The Goyt Valley
The beautiful Goyt Valley lies in the Peak District National Park on the Cheshire/Derbyshire border close to the town Macclesfield. It contains some stunning scenery, including high moorland, gritstone edges and the highly attractive Fernileee and Errwood reservoirs. To the south lies Goyt’s Moss and to the north the village of Fernilee. The western side of the valley is flanked by Shining Tor, which rises to a height of 1,833’ and Cats Tor at 1,703’. Much of the land in the valley is readily open and accessible to walkers, with a network of paths and bridleways.
Prior to the construction of the reservoirs the valley was home to a thriving community with farms, a paint works, a railway, a Victorian mansion, coal mines, a quarry, a school and even a gunpowder factory. Glimpses of this past life remain in the valley including the romantic ruins of Errwood Hall, the paths that follow the route of the old Cromford and High Peak railway line and Goytsclough Quarry. Much of the moorland and the cloughs that cut across the valley, have been designated an SSSI. Birds found on the moors include birds of prey, golden plover, snipe, curlew, lapwing, skylark, meadow pipit, whinchat and ring ouzel. A small herd of red deer occupy the woodland around the reservoirs.
Fernilee Reservoir copyright Roger Lombard
The River Goyt rises on bleak Axe Edge Moor, near the famous Cat and Fiddle Inn (the second highest inn in England). It feeds into the Errwood and Fernilee Reservoirs. The Goyt itself eventually becomes a tributary of the River Mersey. Derbyshire Bridge at the head of the valley derives its name from the fact that it was once the boundary between the counties of Cheshire and Derbyshire. The area has a car park and picnic site and offers some stunning scenery and fine walks across the moors.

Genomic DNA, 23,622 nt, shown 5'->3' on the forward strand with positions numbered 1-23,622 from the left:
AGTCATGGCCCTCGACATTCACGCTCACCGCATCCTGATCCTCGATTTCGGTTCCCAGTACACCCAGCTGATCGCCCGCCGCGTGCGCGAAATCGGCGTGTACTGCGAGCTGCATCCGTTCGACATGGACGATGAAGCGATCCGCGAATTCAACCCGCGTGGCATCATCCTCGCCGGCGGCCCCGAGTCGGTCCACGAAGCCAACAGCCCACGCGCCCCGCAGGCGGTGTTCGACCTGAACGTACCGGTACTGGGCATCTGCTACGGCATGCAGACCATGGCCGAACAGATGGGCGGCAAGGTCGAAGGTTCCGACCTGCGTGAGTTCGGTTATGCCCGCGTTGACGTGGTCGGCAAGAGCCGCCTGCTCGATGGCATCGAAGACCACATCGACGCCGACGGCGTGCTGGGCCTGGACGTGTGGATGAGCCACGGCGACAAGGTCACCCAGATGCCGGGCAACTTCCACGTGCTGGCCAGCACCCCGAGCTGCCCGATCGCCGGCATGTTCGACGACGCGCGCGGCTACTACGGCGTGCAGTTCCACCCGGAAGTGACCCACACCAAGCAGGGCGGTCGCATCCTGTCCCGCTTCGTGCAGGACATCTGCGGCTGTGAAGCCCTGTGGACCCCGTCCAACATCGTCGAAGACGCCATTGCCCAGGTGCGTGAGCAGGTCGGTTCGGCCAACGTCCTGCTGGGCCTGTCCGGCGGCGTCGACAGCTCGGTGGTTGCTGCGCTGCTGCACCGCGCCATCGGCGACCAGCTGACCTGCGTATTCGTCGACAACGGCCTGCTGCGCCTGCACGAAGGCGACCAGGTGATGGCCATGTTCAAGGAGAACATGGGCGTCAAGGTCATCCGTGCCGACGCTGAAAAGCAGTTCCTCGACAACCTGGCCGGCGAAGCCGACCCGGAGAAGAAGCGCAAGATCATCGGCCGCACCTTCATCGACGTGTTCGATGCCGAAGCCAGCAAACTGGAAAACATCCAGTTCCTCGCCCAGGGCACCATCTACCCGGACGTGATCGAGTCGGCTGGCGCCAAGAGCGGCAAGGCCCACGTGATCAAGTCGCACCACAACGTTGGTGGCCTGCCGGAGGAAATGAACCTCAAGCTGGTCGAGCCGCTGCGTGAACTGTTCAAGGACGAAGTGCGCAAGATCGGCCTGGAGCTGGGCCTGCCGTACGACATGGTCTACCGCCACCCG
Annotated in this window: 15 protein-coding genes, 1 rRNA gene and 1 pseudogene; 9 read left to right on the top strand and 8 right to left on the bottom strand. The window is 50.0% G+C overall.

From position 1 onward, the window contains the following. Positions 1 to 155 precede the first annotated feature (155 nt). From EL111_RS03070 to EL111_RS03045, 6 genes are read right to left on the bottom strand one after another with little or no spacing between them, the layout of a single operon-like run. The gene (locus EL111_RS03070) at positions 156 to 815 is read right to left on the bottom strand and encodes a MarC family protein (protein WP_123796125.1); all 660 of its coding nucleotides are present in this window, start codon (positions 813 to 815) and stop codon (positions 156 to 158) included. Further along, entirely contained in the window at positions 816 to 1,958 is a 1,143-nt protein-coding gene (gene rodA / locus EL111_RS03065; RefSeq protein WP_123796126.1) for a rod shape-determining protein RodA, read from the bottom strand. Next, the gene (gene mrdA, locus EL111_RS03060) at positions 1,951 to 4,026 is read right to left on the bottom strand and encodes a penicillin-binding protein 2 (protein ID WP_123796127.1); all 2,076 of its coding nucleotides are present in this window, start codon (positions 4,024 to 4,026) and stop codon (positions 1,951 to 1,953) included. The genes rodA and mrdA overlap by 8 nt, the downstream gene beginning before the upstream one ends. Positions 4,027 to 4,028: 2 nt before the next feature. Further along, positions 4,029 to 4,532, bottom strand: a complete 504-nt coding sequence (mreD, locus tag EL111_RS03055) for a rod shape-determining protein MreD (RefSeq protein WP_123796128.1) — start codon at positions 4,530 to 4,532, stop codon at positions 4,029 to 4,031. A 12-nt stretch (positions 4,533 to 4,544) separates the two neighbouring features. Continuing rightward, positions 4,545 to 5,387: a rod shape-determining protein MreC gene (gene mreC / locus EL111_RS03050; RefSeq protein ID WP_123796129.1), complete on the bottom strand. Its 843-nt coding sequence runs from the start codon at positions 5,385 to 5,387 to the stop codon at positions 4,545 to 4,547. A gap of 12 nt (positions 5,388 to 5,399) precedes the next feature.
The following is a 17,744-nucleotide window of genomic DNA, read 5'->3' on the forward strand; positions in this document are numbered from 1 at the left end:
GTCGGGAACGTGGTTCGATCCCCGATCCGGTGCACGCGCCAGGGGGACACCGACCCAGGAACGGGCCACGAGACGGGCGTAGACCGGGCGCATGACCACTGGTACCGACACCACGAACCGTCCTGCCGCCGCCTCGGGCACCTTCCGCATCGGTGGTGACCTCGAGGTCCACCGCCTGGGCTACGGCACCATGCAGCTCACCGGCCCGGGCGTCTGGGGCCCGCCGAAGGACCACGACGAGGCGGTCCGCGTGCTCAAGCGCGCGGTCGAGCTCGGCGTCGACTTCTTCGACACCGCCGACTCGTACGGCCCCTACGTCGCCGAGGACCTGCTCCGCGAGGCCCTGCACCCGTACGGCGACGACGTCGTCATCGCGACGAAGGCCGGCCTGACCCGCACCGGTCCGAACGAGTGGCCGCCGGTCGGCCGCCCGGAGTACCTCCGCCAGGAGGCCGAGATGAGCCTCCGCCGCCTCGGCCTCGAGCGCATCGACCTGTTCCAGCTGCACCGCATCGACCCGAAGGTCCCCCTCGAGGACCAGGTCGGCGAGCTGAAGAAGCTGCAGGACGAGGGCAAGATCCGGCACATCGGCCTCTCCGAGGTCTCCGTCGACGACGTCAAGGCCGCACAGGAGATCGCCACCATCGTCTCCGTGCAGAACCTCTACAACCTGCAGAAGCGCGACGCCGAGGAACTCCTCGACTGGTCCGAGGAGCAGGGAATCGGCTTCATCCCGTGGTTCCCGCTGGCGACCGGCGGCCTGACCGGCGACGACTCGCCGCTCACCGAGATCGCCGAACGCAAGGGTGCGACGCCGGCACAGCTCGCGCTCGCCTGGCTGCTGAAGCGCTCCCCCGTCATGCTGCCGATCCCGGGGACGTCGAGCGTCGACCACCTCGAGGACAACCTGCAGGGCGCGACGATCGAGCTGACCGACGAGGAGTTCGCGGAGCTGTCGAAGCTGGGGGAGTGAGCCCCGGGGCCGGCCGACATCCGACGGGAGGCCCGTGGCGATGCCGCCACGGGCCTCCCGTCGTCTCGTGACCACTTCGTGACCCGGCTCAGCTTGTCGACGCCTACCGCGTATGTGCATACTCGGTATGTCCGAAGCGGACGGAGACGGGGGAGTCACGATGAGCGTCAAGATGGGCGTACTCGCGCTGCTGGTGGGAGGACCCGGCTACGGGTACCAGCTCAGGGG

Fernilee Reservoir was the first of two reservoirs built in the Goyt Valley, Errwood Reservoir being the second, both were constructed by the Stockport Water Corporation and are currently owned by United Utilities. The reservoirs provide drinking water for the town of Stockport and its surrounding areas. Errwood Sailing Club uses Errwood Reservoir for sailing and racing. North West Water now own much of the Valley and surrounding moorland. From the Errwood reservoir dam the view of the valley, in either direction, with its two reservoirs is superb.
The name Goyt is thought to derive from the word goit which means a channel for water or a stream from the old English word gote. Local legend states that a highway man called Pym used to lay in wait to ambush those who used the packhorse route, at Pym Chair, on the moors to the west of the Goyt Valley, although it is also thought Pym was a preacher who gave sermons here.
Ruined Errwood Hall, the scene of the climax of the fantasy novel The Moon of Gomrath by Alan Garner, is a popular tourist attraction in the Goyt Valley.
The hall, once a mansion on the moors, was built in the 1830s by the wealthy Samuel Grimshawe, a Manchester businessman and was occupied by three generations of the Grimshawe family for the next hundred years. The hall was the centre of a thriving estate of over 2,000 acres (8.1 km2), consisting of several farms, a school, the Cat and Fiddle Inn on Axe Edge Moor, a private coal mine and the hamlet of Goyt's Bridge. The family planted many specimen trees including an abundance of azaleas and rhododendrons.
Samuel Grimshawe 's grandchildren were the last members of the family to live at the hall, which was later demolished in connection with the construction of the Fernilee reservoir in 1934. Stones from the demolished hall were used to construct the water treatment works below the reservoir. Only the foundations a few sections of wall now survive but the arches of what was probably the drawing room remain. These remains are in the care of the Peak Park Authority.
On a hilltop a few hundred metres to the west of the hall ruins is the family graveyard which restored by North West Water in the 1980s. Situated to the north of the hall is a small stone shrine or chapel, erected by the Grimshawe family to the memory of Miss Dolores de Ybarguen, a Spanish aristocrat who was the teacher at the estate school and governess to the Grimshaw family and who died on a visit to Lourdes. The shrine is still regularly used for private acts of devotion, intercession and remembrance.
The rhododendrons and azaleas planted by the Grimshawes have flourished and now have to be strictly managed. The best time to visit the hall is April-May when they provide a stunning sight in full bloom.
A walk to Errwood Hall from Errwood Reservoir
Distance around 1 mile
*Commencing at the Errwood car park, exit the car park walking away from the reservoir and following the track uphill.
Pass through the gap in the stone wall and continue to follow the track entering woodland.
*After climbing the steps turn right almost heading back on yourself until until you loop around to the left, continue until the ruins become visible.
*Retrace your steps to return to the car park